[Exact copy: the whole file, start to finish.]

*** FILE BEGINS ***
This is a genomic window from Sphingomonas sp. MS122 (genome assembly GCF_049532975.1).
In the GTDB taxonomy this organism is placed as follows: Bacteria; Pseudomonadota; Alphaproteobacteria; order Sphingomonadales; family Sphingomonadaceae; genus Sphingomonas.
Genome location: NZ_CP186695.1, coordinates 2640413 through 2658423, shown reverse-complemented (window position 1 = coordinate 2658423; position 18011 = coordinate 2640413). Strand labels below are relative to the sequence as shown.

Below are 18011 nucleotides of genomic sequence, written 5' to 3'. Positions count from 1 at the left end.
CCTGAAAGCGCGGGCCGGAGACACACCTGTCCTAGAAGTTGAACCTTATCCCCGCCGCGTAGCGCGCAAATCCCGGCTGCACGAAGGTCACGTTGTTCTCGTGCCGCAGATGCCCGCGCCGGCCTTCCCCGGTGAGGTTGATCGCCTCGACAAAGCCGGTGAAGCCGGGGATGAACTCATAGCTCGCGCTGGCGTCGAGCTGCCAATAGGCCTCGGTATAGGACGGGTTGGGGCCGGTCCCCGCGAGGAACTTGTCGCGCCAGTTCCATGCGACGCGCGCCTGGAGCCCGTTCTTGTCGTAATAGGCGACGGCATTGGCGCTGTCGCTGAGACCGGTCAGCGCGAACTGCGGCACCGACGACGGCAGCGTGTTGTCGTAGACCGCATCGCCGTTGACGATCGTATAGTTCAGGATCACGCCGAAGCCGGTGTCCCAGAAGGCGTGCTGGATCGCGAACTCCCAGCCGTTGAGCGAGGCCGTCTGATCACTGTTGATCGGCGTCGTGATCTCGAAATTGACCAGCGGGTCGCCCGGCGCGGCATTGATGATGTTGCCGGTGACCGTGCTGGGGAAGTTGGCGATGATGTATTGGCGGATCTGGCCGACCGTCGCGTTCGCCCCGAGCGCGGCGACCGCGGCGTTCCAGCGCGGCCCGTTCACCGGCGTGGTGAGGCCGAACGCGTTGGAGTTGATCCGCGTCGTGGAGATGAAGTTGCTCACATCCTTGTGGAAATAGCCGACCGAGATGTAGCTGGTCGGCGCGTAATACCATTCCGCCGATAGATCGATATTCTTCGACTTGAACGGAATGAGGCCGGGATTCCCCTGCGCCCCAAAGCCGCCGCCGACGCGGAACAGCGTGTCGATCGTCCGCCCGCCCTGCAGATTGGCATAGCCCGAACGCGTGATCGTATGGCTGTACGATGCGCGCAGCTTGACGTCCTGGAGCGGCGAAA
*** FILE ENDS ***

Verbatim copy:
This is a genomic window from Sphingomonas sp. MS122 (genome assembly GCF_049532975.1).
In the GTDB taxonomy this organism is placed as follows: Bacteria; Pseudomonadota; Alphaproteobacteria; order Sphingomonadales; family Sphingomonadaceae; genus Sphingomonas.
Genome location: NZ_CP186695.1, coordinates 2640413 through 2658423, shown reverse-complemented (window position 1 = coordinate 2658423; position 18011 = coordinate 2640413). Strand labels below are relative to the sequence as shown.

Below are 18011 nucleotides of genomic sequence, written 5' to 3'. Positions count from 1 at the left end.
CCTGAAAGCGCGGGCCGGAGACACACCTGTCCTAGAAGTTGAACCTTATCCCCGCCGCGTAGCGCGCAAATCCCGGCTGCACGAAGGTCACGTTGTTCTCGTGCCGCAGATGCCCGCGCCGGCCTTCCCCGGTGAGGTTGATCGCCTCGACAAAGCCGGTGAAGCCGGGGATGAACTCATAGCTCGCGCTGGCGTCGAGCTGCCAATAGGCCTCGGTATAGGACGGGTTGGGGCCGGTCCCCGCGAGGAACTTGTCGCGCCAGTTCCATGCGACGCGCGCCTGGAGCCCGTTCTTGTCGTAATAGGCGACGGCATTGGCGCTGTCGCTGAGACCGGTCAGCGCGAACTGCGGCACCGACGACGGCAGCGTGTTGTCGTAGACCGCATCGCCGTTGACGATCGTATAGTTCAGGATCACGCCGAAGCCGGTGTCCCAGAAGGCGTGCTGGATCGCGAACTCCCAGCCGTTGAGCGAGGCCGTCTGATCACTGTTGATCGGCGTCGTGATCTCGAAATTGACCAGCGGGTCGCCCGGCGCGGCATTGATGATGTTGCCGGTGACCGTGCTGGGGAAGTTGGCGATGATGTATTGGCGGATCTGGCCGACCGTCGCGTTCGCCCCGAGCGCGGCGACCGCGGCGTTCCAGCGCGGCCCGTTCACCGGCGTGGTGAGGCCGAACGCGTTGGAGTTGATCCGCGTCGTGGAGATGAAGTTGCTCACATCCTTGTGGAAATAGCCGACCGAGATGTAGCTGGTCGGCGCGTAATACCATTCCGCCGATAGATCGATATTCTTCGACTTGAACGGAATGAGGCCGGGATTCCCCTGCGCCCCAAAGCCGCCGCCGACGCGGAACAGCGTGTCGATCGTCCGCCCGCCCTGCAGATTGGCATAGCCCGAACGCGTGATCGTATGGCTGTACGATGCGCGCAGCTTGACGTCCTGGAGCGGCGAAA